I once again took a bit of a break from heavy reading by plunging into the thrilling Mortal Causes by Ian Rankin. This was my first Rankin book and I confess that I wouldn’t have thought to pick it up if it hadn’t been for my dear friend DND (My Secret Santa ditched me last Christmas and DND very nicely stepped up and gifted me this book). I’m glad she gave it to me though, because after very long, I read a book that actually kept me awake past my usual bedtime. Most books, no matter how well-written or judiciously plotted, can’t keep me from nodding off after I’m in bed and have read more than four or five pages. With Mortal Causes, I thoroughly enjoyed staying awake and had to force myself to get some shuteye as the book progressed towards its climax.
Now my thoughts on the book. Highly enjoyable, as I’ve already mentioned. As far as the plot is concerned, I couldn’t do better than direct the curious towards its Wikipedia page. It had nice meaty murders, plausible causes and a deeply satisfying conclusion. The characters were among the best I’ve encountered in genre fiction. Especially memorable is Inspector John Rebus, who I imagine with a tired, cynical face and the beginnings of beer gut (If these books had been written in an earlier time, I can see Humphrey Bogart playing Rebus to perfection). He’s so believable, unlike other sleuths like Miss Marple and Hercule Poirot – who also I adore, but for entirely different reasons. Rebus’ world is more like the one I know; grimy, with uninterested people and crime lurking in the most ordinary of places and hearts. The dialogue was wry, well-observed and, thankfully, never with too many footnotes. Rankin knows how much information to give out, without leaving his readers groping in the dark.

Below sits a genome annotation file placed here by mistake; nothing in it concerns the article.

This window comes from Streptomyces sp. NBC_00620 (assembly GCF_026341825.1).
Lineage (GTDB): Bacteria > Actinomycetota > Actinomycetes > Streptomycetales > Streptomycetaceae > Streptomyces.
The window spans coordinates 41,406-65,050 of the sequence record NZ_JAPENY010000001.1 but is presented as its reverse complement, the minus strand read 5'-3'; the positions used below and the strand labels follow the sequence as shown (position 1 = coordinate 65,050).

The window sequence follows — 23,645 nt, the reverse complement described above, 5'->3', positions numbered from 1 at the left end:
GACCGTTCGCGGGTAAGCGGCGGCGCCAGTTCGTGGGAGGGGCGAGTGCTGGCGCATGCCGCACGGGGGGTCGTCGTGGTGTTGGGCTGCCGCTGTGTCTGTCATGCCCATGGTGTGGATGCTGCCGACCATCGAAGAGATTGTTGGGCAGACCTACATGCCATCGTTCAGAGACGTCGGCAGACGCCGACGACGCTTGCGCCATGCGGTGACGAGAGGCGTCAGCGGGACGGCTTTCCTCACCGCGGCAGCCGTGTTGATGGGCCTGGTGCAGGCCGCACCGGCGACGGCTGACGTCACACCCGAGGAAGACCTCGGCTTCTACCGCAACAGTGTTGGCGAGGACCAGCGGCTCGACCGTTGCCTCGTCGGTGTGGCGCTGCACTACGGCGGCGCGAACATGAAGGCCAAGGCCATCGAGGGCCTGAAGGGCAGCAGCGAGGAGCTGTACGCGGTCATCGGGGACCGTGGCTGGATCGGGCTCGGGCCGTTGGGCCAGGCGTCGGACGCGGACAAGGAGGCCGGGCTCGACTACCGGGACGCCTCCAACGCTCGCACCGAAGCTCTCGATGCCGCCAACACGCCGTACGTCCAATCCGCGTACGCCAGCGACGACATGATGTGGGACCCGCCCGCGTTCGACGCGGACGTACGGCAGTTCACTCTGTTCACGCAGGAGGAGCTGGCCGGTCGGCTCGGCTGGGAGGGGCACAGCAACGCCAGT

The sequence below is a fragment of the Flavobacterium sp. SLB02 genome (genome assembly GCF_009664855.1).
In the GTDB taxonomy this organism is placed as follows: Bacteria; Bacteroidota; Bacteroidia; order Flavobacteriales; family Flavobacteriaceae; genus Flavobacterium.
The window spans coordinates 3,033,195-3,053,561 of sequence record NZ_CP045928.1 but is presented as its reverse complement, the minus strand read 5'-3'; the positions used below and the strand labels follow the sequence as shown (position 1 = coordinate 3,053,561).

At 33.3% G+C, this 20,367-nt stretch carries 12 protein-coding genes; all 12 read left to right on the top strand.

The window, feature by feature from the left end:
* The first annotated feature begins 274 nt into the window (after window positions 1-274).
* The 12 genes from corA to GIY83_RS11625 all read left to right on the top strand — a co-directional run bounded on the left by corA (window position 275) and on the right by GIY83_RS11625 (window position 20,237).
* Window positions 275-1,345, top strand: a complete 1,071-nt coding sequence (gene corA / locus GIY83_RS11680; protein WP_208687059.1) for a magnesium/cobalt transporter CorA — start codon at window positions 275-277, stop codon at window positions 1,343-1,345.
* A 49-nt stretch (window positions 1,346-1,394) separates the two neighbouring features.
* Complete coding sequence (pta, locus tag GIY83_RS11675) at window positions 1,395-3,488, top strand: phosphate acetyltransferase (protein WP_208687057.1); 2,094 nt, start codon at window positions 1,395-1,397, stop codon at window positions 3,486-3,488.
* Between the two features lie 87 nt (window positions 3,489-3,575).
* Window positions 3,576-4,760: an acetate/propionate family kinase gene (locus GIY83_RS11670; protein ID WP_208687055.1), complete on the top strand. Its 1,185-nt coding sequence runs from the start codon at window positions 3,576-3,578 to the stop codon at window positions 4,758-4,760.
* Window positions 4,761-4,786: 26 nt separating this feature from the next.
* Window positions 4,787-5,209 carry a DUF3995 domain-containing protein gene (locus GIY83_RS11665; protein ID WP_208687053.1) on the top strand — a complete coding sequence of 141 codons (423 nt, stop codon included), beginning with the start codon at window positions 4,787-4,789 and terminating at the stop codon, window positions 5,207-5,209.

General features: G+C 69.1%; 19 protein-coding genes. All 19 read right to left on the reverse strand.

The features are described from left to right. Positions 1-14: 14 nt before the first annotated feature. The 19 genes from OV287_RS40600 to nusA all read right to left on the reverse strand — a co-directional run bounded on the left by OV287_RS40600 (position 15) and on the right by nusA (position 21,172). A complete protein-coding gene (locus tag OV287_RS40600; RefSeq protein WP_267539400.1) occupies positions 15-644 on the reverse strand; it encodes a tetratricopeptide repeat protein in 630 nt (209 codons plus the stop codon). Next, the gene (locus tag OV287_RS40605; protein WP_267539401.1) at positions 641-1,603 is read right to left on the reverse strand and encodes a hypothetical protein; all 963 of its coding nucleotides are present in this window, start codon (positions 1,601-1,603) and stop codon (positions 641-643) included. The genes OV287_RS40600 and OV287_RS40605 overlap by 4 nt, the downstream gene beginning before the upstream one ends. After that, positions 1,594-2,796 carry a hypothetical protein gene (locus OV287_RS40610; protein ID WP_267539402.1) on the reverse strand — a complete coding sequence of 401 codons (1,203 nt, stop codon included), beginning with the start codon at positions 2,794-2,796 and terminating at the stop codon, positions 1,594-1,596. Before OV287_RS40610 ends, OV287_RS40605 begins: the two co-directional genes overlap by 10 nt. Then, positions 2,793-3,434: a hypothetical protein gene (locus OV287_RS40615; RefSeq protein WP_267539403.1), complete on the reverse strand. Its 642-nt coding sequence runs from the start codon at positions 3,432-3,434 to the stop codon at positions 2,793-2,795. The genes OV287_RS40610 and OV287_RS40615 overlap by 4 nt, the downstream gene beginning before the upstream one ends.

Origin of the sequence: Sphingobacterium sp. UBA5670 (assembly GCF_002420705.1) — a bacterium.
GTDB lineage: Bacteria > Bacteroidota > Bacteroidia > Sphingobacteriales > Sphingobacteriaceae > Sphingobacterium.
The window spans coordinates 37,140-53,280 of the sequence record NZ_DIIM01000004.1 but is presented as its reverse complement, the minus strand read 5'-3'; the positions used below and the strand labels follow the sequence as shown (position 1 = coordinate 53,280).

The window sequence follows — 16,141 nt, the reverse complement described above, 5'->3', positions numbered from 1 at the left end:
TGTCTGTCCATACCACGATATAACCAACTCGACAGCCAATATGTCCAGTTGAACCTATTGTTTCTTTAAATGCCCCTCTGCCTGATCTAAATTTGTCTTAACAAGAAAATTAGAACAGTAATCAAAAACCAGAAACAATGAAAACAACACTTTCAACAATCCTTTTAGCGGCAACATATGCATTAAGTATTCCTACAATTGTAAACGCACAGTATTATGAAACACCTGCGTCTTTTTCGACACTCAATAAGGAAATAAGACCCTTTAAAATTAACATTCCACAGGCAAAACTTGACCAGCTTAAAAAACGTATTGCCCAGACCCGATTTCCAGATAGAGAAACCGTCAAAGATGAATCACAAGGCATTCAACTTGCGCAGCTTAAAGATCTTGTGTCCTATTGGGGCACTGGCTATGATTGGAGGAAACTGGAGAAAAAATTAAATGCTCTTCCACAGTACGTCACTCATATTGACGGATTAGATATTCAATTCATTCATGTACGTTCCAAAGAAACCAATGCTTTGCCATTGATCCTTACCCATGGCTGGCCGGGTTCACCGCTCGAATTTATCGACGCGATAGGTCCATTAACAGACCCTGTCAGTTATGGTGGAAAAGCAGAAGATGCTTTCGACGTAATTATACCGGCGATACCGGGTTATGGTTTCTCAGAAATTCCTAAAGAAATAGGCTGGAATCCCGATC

Another reason I relished the book was the crash course in Britain’s many identity faultlines. I’m very intrigued by the history of the Ulster Loyalism and Northern Ireland’s fraught relationship with Scotland. The Festival Fringe in Edinburgh forms the backdrop for this particular novel and I had never imagined that the place where one of the world’s foremost cultural festivals takes place has such a violent underbelly. Of course, Islamic Extremists and Hindu Fundamentalists are just two kinds of terrorists and it would be naive of me to imagine that other kinds don’t exist in the rest of the world, but reading a book which uses this different face of terrorism puts things in perspective.
Even if you don’t find your interest piqued by this bit of history and politics, you’ll certainly relish the sleuthing in it. I highly recommend Mortal Causes to those who want a good, reliable page-turner, and I will certainly be reading more Ian Rankin.